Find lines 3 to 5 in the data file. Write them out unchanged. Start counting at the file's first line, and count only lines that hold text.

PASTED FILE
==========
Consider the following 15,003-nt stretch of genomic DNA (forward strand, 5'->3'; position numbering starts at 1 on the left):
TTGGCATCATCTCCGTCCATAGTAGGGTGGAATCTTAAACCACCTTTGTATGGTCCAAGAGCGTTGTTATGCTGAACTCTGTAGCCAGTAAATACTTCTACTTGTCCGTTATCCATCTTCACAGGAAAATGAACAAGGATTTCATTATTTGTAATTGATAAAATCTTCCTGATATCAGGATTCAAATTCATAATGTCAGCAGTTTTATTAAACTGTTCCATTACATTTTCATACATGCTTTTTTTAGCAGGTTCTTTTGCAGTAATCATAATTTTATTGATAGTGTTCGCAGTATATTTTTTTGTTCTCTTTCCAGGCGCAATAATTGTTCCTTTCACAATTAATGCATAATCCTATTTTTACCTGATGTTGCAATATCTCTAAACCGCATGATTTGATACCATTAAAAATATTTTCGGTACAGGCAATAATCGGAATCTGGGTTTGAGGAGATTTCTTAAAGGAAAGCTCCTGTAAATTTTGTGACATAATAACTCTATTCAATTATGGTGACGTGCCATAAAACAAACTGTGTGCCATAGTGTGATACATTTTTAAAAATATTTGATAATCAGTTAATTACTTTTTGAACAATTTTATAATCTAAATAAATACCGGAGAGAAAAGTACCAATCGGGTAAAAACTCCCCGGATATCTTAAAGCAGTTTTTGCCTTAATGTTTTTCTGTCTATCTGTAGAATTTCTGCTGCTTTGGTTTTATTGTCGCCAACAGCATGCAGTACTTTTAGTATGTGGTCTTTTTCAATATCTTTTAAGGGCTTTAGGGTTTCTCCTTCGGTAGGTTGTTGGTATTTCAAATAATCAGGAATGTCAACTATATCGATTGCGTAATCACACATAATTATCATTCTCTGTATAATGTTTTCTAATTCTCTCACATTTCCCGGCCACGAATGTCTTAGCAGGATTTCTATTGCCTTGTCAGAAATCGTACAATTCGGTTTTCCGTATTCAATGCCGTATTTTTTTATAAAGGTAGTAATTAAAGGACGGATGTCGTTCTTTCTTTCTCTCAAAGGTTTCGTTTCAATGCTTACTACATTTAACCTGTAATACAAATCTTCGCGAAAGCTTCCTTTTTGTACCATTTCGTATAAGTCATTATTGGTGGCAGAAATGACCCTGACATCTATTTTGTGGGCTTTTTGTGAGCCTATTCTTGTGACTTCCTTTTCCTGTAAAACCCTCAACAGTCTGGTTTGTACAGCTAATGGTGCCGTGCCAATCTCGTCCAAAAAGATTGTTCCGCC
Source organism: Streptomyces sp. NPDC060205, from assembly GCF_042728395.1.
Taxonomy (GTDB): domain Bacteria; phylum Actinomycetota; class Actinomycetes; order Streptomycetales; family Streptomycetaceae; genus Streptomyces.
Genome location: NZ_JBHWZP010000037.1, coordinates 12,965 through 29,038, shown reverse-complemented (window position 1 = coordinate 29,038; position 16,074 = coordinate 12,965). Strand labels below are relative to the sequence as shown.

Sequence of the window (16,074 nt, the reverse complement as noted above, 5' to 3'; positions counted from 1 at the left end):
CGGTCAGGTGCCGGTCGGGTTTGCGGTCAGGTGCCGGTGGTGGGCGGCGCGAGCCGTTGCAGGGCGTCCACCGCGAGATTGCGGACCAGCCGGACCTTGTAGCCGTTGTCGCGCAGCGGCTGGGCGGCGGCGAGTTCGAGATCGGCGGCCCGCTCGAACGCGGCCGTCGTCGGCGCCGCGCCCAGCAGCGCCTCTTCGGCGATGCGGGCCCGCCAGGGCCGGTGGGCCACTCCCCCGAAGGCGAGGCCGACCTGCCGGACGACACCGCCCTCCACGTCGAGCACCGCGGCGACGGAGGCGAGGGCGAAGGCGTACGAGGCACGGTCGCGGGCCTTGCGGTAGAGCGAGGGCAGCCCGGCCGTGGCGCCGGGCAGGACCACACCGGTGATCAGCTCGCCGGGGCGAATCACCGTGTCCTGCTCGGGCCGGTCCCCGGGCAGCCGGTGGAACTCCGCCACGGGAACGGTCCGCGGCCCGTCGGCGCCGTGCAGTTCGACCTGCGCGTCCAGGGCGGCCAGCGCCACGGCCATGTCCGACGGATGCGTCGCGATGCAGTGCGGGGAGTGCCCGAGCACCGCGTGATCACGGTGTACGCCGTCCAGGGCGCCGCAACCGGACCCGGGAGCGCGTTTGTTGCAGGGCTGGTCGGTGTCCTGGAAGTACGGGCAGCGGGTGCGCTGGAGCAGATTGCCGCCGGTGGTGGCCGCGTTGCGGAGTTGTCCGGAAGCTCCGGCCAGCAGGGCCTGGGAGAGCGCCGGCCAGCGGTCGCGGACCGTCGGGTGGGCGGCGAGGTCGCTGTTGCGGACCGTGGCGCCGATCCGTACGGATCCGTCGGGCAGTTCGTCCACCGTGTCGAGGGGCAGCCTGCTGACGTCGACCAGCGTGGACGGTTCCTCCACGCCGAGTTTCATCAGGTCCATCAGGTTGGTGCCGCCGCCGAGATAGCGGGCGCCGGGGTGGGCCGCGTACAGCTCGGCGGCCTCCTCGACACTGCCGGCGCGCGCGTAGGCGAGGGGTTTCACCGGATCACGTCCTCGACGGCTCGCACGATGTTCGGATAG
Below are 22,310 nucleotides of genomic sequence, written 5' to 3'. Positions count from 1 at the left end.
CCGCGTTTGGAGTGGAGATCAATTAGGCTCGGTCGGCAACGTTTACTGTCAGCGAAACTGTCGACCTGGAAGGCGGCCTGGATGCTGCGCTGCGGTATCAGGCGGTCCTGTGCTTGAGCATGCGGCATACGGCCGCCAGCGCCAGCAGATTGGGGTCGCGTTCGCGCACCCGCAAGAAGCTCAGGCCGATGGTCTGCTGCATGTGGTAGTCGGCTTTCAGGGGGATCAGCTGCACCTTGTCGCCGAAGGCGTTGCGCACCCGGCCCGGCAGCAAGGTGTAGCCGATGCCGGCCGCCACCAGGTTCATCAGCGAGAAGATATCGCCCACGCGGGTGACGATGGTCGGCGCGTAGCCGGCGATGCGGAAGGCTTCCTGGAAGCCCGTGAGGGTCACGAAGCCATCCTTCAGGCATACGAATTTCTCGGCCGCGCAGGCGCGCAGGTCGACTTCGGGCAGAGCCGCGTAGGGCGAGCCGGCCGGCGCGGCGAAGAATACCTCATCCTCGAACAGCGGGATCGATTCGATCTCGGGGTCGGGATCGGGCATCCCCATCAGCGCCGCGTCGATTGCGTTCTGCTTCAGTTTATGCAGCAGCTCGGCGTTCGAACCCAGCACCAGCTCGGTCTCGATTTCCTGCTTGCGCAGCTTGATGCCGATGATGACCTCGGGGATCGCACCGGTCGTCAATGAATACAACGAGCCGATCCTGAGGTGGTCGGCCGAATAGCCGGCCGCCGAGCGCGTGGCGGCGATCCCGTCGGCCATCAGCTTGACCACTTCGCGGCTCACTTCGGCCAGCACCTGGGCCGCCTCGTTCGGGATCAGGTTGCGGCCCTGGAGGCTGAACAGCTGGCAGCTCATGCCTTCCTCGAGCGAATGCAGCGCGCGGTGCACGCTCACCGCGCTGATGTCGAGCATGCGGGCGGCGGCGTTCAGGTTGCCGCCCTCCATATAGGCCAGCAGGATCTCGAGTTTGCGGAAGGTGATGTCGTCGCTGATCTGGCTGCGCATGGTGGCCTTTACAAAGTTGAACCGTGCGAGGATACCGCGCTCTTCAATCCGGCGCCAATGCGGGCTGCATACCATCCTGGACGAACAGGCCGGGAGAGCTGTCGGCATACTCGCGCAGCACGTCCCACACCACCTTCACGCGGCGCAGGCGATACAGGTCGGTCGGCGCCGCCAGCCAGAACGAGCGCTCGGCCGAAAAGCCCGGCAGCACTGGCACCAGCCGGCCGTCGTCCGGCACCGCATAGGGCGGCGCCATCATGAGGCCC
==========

Source organism: Streptomyces sp. NPDC060205, from assembly GCF_042728395.1.
Taxonomy (GTDB): domain Bacteria; phylum Actinomycetota; class Actinomycetes; order Streptomycetales; family Streptomycetaceae; genus Streptomyces.
Genome location: NZ_JBHWZP010000037.1, coordinates 12,965 through 29,038, shown reverse-complemented (window position 1 = coordinate 29,038; position 16,074 = coordinate 12,965). Strand labels below are relative to the sequence as shown.